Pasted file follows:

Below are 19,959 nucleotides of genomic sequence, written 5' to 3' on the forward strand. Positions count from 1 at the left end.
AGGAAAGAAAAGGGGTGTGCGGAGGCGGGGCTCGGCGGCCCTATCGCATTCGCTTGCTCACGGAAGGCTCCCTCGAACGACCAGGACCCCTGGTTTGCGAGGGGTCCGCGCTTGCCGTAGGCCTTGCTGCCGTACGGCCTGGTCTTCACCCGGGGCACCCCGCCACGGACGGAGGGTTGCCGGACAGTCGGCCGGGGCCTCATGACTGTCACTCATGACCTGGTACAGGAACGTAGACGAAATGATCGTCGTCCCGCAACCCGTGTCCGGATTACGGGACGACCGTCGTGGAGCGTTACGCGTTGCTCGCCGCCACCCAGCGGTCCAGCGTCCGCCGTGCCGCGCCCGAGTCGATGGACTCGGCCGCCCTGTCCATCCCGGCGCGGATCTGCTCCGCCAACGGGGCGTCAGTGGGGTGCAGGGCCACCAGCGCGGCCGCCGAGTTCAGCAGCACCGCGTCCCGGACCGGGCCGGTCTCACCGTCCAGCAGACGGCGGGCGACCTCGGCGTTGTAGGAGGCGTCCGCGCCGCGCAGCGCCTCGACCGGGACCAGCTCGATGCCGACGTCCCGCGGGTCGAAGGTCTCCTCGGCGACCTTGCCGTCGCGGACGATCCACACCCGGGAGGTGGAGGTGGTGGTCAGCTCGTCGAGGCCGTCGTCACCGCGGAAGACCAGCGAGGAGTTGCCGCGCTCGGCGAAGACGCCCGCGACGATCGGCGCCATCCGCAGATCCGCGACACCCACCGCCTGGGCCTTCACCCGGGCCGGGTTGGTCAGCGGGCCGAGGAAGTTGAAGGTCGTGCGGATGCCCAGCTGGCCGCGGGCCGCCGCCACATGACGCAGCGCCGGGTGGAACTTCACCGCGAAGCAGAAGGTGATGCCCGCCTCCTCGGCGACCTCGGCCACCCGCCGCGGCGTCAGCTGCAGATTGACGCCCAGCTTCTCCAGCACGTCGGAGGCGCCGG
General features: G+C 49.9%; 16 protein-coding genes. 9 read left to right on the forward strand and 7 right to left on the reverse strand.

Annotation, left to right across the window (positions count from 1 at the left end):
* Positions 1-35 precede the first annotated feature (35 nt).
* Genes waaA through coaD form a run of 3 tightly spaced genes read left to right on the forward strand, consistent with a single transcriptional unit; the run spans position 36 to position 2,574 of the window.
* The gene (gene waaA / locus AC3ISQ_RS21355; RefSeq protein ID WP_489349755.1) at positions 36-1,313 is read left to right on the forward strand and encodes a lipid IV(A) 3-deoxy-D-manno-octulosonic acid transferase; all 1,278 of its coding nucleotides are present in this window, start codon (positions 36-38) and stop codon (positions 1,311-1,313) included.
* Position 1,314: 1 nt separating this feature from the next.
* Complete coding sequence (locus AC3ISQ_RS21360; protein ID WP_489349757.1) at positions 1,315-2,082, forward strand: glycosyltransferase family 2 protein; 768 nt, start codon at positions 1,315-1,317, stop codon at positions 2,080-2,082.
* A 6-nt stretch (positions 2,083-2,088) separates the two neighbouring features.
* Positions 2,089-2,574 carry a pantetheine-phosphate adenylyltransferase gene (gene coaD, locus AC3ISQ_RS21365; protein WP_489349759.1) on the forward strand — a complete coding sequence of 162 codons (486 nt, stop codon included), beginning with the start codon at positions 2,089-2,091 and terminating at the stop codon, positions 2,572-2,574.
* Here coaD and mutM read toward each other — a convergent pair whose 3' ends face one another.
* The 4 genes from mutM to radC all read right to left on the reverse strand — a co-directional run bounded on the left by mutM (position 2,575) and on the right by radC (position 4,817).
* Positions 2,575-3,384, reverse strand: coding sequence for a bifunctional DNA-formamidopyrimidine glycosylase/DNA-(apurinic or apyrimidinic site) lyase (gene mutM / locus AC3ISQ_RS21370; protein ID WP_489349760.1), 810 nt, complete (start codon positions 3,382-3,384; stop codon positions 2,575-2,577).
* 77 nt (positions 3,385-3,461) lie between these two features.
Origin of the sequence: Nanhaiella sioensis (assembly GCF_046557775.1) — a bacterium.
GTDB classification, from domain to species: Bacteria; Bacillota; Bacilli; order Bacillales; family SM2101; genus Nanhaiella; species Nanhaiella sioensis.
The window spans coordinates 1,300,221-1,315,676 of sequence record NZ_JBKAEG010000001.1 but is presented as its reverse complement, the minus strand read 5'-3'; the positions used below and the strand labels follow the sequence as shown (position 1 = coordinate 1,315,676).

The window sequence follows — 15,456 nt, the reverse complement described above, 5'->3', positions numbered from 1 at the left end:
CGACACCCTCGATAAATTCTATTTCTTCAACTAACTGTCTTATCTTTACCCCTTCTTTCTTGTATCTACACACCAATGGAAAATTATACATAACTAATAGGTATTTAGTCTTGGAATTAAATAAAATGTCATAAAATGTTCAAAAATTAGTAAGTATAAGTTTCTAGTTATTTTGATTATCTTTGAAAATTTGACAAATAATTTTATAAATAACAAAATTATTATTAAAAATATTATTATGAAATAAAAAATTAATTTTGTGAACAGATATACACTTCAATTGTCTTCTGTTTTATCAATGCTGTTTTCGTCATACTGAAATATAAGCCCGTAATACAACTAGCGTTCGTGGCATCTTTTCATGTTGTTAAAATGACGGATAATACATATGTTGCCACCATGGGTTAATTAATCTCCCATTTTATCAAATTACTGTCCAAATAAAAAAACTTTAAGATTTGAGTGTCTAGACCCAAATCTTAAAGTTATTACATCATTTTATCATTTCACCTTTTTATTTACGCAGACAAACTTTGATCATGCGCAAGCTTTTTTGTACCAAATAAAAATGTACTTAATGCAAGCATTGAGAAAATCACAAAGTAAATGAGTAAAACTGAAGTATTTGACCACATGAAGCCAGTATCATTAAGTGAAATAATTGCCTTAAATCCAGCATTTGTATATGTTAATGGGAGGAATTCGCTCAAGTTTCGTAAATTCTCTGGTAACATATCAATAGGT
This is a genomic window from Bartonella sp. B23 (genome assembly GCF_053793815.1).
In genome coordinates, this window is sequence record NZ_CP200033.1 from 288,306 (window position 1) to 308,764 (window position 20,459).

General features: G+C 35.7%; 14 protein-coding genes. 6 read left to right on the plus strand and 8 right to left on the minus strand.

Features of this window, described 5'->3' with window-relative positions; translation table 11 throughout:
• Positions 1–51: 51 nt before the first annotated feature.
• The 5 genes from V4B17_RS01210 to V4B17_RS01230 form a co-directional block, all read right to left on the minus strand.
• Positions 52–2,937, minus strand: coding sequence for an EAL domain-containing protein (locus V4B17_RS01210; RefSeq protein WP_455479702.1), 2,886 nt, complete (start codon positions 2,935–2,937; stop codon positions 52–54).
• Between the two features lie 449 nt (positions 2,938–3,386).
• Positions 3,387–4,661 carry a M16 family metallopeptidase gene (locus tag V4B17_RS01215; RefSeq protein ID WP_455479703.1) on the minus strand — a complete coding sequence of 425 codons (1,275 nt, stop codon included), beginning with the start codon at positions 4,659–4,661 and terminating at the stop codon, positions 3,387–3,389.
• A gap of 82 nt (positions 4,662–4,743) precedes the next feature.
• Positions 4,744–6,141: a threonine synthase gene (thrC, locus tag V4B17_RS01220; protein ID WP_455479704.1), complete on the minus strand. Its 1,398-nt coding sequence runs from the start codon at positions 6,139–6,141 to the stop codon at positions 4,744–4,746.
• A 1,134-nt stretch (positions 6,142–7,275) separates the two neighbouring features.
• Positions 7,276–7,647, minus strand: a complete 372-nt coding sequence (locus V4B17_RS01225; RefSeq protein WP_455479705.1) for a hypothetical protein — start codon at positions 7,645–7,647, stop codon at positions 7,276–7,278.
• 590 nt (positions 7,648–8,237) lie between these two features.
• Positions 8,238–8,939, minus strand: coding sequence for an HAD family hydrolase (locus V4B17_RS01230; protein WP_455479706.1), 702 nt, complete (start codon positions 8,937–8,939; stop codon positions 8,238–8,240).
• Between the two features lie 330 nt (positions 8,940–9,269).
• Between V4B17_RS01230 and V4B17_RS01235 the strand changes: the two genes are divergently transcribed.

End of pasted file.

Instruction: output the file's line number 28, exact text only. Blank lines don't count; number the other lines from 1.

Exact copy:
• Between the two features lie 449 nt (positions 2,938–3,386).